Yesterday, I made my grandmother Ethel McKim’s yellow turnips. I’ve written before about the recipe books she made for my sister-in-law and me the year before she died. Yellow turnips (also called rutabagas) were a particular feature of family feasts on my mother’s side. Her mother’s mother’s parents were born in Germany, and the foods and traditions of the German side ran deep.
Like most people, they gave a meal like Thanksgiving an ethnic twist. In their case, coleslaw and yellow turnips were added to the turkey, stuffing, mashed potatoes and gravy.
Everyone in that line is long gone (except for my cousins and my second cousins, who probably also made yellow turnips yesterday). But funny thing, years ago I brought the turnips to my sister- and brother-in-law’s feast and the family loved them. So now, every year, our Italian, Irish, WASP, Brazilian family enjoys the turnips. So I am offering them to you.
Think you don’t like yellow turnips? Try these. I’ve converted many a skeptic.
1 turnip 2-3 lbs, peeled and cut into chunks
1 large potato, peeled and cut into chunks
2 large onions cut up
1 tsp salt
4 Tablespoons butter
1 Tablespoon flour
Cover the vegetables with water. Add the salt and cook on a low boil for 40 minutes or until soft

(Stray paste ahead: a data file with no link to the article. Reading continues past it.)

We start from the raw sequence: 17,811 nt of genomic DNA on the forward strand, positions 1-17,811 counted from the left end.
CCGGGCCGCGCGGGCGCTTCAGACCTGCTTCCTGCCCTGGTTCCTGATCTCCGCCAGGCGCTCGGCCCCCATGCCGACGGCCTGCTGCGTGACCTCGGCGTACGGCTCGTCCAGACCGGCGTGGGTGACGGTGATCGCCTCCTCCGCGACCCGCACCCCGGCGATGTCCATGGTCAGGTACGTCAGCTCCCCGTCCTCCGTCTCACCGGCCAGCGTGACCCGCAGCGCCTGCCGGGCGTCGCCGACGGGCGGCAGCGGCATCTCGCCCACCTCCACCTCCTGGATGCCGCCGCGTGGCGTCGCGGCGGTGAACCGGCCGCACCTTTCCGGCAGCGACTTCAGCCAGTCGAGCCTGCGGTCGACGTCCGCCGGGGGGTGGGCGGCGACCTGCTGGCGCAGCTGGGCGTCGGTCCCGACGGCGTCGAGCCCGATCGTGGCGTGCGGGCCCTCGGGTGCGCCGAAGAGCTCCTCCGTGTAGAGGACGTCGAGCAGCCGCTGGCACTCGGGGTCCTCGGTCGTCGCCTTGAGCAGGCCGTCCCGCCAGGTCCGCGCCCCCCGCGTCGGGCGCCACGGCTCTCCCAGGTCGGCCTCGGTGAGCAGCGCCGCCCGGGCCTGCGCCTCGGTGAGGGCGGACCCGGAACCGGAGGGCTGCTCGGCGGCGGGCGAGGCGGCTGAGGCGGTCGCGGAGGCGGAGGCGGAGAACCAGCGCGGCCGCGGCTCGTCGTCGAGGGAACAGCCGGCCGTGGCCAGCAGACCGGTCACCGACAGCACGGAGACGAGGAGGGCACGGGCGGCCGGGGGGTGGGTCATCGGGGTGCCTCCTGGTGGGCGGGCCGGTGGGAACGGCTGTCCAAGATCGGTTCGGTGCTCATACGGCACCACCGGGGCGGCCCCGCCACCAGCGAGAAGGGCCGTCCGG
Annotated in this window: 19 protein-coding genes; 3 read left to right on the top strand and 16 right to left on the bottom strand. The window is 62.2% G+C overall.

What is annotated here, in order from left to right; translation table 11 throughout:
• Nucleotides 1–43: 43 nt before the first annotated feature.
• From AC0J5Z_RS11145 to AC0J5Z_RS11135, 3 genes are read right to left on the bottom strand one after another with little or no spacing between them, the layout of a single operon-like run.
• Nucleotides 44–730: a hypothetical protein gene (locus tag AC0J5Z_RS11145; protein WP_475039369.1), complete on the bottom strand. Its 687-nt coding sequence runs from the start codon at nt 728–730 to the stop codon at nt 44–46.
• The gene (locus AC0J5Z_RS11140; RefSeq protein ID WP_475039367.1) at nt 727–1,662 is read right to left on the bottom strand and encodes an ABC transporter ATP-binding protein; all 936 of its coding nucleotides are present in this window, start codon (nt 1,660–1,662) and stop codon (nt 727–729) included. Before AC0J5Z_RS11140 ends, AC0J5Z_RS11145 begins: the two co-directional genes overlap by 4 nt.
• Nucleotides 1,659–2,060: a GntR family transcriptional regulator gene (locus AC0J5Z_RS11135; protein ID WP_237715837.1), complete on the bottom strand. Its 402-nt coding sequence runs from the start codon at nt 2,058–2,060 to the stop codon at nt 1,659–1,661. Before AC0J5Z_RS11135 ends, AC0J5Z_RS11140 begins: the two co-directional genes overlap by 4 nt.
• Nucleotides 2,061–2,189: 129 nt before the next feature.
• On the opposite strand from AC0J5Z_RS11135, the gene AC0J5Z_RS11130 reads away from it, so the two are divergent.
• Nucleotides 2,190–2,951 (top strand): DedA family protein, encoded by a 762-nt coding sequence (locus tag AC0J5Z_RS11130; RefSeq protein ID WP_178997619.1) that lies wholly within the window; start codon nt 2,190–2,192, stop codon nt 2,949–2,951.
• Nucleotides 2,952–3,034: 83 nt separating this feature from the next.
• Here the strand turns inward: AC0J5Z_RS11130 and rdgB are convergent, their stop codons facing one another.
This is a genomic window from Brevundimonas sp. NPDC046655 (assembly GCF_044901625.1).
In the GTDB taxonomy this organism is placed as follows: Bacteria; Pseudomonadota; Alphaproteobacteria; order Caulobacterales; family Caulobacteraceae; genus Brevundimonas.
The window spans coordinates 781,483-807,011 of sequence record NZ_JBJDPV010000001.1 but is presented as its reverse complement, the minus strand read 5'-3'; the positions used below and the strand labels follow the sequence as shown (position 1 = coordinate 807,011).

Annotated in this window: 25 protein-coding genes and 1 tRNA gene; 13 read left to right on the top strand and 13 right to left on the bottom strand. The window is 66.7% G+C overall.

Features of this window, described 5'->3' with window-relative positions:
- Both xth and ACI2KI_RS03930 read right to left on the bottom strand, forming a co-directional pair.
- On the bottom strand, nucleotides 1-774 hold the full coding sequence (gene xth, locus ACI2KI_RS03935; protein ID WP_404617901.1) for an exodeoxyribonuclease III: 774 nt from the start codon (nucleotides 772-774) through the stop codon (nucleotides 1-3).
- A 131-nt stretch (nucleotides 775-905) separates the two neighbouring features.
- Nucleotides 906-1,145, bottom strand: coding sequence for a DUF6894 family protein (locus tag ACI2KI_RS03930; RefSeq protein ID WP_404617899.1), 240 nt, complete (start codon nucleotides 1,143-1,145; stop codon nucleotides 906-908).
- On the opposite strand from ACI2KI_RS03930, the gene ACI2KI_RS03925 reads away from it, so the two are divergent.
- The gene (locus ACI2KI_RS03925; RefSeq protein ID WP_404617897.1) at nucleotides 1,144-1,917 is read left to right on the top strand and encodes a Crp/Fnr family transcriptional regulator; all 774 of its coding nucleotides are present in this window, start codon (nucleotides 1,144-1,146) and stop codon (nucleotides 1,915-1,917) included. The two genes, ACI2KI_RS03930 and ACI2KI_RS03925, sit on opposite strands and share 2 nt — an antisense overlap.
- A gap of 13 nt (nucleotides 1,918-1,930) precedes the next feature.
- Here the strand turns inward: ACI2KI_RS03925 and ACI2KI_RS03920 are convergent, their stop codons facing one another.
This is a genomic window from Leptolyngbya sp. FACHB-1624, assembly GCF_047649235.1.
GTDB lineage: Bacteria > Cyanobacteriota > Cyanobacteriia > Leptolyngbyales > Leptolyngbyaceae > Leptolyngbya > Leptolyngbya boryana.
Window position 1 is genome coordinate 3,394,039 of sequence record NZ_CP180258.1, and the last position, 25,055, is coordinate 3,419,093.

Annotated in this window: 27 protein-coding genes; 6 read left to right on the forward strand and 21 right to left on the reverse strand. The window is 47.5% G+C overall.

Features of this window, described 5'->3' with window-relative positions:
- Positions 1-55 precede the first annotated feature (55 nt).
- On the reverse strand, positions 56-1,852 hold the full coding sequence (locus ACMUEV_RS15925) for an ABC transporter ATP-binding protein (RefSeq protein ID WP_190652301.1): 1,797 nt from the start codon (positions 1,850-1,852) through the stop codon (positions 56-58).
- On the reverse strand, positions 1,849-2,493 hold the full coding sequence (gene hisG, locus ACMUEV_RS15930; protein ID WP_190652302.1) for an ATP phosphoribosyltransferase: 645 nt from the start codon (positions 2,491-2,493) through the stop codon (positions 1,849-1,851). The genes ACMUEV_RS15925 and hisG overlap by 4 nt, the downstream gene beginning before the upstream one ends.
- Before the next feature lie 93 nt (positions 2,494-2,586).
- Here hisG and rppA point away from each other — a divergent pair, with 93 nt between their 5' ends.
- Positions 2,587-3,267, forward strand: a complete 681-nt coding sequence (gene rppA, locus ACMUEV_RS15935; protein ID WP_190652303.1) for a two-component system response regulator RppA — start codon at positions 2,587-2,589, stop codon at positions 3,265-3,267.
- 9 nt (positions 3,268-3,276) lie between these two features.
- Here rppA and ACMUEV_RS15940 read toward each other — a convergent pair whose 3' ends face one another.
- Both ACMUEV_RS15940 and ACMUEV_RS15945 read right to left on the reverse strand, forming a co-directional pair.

Save 1 cup of the turnip water before discarding the rest.
Mash the vegetables using a potato masher. Make sure there are no chunks remaining.
In a small pan or fry pan melt 3 or 4 Tablespoons butter.
Add 1 Tablespoon flour stirring quickly.
Continue stirring. Add enough of the turnip water to make a roux. (The roux will be thick and bubbly. If it breaks up, add more water and cook down while stirring.)
Mix the roux into the turnips thoroughly.
Add sugar, salt and pepper to taste. (Grandmother recipes say things like this. It depends on the turnips, but I use a quarter cup of sugar. I lightly cover the top of the mash with salt and pepper, stir it in and repeat.)
The recipes says serves 6 to 8, but on a day like Thanksgiving when there will be many side dishes, it will go further.
My grandmother notes: Good with beef, pork and fowl.
So there you have it. I recommend it. Happy Thanksgiving.